Worst Pills, Best Pills: A Consumer's Guide to Avoiding Drug-Induced Death Or Illness

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Simon and Schuster, Jan 4, 2005 - Health & Fitness - 913 pages
3 Reviews
"More than 100,000 people a year die in American hospitals from adverse reactions to medication, making drug reactions one of the leading causes of death in this country, researchers are reporting today...."
-- Journal of the American Medical Association study, as quoted in The New York Times

It is no longer a secret that adverse drug reactions can be dangerous or even fatal, or that doctors often prescribe two relatively safe drugs -- which may cause a life-threatening interaction if taken together. THIS IS THE BOOK THAT TELLS YOU WHAT OTHER PILL BOOKS WON'T ABOUT YOUR MEDICATION!
Top-selling drugs that are among the 160 Do Not Use Drugs discussed inside:
  • Ultram
  • Darvoset-N
  • Lopid
  • Desogen & OrthoCept
  • Elavil
  • Ativan
  • Restoril
  • Flexeril
  • Valium
  • Bentyl
  • Entex LA
  • Glucophage
  • Macrobid
Patients fill more than 80 million prescriptions a year for these drugs!
Consumer advocate Sidney M. Wolfe, M.D., director of Public Citizen's Health Research Group, has thoroughly revised and updated this accessible, indispensable bestseller that alerts you to the potential risks of hundreds of medications available today. Worst Pills, Best Pills gives you the information you need to become actively involved in caring for yourself -- by asking your doctor smart questions about the drugs prescribed for you. Arranged by disease/condition, it offers chapters on adverse drug reactions, alphabetical indexes listing pills by their brand and generic names, new information about commonly used drugs, guidelines for helping you to say "no" if your doctor prescribes a drug you should not take, and safer alternative choices. Worst Pills, Best Pills also includes startling information about certain drugs that can actually cause depression, hallucinations or psychoses, sexual dysfunction, dementia, auto accidents, insomnia, parkinsonism, and more.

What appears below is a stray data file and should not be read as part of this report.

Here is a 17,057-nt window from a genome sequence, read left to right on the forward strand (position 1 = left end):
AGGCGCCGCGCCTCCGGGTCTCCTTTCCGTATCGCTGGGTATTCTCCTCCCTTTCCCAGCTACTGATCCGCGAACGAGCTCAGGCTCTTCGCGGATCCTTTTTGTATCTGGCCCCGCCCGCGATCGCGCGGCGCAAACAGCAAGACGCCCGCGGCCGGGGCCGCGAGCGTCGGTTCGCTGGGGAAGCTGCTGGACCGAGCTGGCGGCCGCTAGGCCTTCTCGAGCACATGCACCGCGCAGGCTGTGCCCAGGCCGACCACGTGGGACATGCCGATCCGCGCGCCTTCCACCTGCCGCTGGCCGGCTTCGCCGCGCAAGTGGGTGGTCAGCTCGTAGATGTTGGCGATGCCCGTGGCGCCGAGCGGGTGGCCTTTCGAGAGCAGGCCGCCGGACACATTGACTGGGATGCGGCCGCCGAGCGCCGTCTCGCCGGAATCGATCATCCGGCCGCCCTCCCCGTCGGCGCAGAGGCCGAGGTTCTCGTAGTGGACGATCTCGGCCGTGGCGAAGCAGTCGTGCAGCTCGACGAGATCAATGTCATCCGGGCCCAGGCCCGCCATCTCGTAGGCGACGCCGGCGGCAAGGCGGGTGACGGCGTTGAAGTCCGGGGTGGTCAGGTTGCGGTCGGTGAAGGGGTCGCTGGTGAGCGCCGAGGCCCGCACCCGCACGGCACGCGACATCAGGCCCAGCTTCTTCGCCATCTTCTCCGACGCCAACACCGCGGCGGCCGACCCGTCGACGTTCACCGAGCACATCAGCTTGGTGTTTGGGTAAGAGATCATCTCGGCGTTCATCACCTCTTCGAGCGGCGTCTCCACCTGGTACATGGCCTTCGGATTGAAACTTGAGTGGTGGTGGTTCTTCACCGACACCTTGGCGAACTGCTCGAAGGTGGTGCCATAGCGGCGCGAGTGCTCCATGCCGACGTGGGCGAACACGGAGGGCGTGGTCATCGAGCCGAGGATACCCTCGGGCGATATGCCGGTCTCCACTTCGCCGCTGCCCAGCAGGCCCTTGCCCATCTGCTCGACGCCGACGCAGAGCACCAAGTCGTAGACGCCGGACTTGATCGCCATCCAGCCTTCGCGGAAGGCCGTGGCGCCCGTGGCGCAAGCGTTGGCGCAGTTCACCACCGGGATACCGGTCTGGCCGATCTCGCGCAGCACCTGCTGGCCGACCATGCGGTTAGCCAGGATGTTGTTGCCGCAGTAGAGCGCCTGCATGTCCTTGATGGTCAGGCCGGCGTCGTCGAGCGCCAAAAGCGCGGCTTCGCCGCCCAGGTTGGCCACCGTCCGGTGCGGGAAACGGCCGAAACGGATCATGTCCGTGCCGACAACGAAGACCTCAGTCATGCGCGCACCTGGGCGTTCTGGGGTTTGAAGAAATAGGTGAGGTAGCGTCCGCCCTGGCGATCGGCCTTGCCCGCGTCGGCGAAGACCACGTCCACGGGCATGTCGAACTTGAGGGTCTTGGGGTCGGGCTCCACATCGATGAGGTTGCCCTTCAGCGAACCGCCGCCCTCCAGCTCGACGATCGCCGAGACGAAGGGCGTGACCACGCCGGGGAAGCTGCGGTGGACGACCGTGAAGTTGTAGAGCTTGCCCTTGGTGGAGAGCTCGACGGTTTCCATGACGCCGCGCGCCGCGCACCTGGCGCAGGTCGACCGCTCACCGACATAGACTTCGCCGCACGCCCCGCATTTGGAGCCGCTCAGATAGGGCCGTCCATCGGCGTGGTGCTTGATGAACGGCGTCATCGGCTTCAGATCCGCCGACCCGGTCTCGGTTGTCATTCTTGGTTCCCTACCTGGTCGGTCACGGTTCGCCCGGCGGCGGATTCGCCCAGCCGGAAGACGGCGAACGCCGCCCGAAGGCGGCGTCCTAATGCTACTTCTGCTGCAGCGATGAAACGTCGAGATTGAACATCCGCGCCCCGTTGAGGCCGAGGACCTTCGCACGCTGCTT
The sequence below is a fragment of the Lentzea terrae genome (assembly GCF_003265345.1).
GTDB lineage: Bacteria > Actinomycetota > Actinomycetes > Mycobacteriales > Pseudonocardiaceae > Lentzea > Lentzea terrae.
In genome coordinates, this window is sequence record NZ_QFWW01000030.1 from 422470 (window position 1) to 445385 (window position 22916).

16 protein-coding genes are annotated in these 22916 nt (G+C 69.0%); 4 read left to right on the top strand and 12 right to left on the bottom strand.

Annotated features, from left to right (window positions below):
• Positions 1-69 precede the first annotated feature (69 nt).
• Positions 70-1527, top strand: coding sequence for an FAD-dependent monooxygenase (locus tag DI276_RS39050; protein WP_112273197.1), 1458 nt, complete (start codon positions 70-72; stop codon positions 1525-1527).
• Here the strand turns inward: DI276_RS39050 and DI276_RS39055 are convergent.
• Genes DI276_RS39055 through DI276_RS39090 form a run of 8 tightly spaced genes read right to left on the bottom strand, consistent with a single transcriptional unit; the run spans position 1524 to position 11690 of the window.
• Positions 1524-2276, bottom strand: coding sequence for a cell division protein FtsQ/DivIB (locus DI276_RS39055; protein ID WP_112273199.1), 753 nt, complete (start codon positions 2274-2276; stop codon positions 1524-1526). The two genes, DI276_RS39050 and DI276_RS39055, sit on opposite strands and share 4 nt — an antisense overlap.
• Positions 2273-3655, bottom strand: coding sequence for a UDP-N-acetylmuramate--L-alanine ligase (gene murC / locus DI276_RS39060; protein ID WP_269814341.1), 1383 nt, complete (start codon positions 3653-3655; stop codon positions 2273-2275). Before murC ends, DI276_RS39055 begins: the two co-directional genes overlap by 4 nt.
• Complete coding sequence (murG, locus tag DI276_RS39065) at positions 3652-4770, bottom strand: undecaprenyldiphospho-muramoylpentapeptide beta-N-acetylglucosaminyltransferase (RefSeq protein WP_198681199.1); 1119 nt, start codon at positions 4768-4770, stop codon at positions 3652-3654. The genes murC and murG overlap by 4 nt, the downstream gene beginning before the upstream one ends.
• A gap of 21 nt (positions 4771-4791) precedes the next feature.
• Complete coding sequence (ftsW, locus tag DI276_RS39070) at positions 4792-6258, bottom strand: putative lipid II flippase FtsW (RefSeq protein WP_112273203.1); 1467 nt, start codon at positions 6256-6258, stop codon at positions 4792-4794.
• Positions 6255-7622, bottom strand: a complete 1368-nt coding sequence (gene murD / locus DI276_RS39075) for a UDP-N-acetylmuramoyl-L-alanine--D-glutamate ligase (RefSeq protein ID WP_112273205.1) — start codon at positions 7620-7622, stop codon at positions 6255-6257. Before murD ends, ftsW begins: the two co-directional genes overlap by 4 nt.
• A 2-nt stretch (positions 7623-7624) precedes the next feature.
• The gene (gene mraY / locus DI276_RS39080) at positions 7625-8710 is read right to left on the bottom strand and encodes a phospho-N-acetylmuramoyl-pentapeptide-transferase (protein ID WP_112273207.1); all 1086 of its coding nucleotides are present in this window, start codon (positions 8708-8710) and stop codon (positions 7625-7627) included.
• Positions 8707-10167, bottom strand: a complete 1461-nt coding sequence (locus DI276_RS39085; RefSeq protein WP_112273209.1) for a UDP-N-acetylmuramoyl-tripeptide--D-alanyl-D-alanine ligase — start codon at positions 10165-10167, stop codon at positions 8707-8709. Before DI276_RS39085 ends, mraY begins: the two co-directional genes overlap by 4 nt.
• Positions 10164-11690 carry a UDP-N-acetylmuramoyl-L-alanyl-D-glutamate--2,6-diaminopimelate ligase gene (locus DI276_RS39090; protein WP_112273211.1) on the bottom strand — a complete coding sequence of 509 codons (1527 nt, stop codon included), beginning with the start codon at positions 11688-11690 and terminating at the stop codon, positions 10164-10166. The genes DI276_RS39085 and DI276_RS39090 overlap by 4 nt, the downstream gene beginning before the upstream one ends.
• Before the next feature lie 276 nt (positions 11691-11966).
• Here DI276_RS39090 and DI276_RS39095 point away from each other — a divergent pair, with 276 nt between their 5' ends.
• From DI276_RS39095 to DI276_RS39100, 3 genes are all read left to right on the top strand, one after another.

Caution: Call your doctor before stopping the use of any drug.

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This book is such a contrast to the TV commercials selling drugs, and of course there are warnings about not taking yourself off the drugs without talking to your doctor everywhere! There is no excuse not to do that.Far more patients die needlessly of drug interactions, because they don’t know the side effects, or the lethal combinations of their drugs.
We need books and people who look out for the public and are knowledgable enough to warn us, and do not profit like the drug corporations do, from selling these drugs.I find the information life saving. Instead of just swallowing “tainted cool aid,” ask questions. As far as I know, knowledge has not killed anyone, if you combine it with consulting with your doctor and taking your concerns and the information to open up a discussion at your next office visit… you can’t go wrong. The woman who took her self off the drugs has no one to blame, but herself, because she did not do that. Unfortunate decision she made.
 

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About the author (2005)

Sidney M. Wolfe, M.D., is the director of the Public Citizen's Health Research Group in Washington, D.C., a consumer-lobbying group that he co-founded with Ralph Nader in 1971. His previous bestsellers include Pills That Don't Work and Over-the-Counter Pills That Don't Work.

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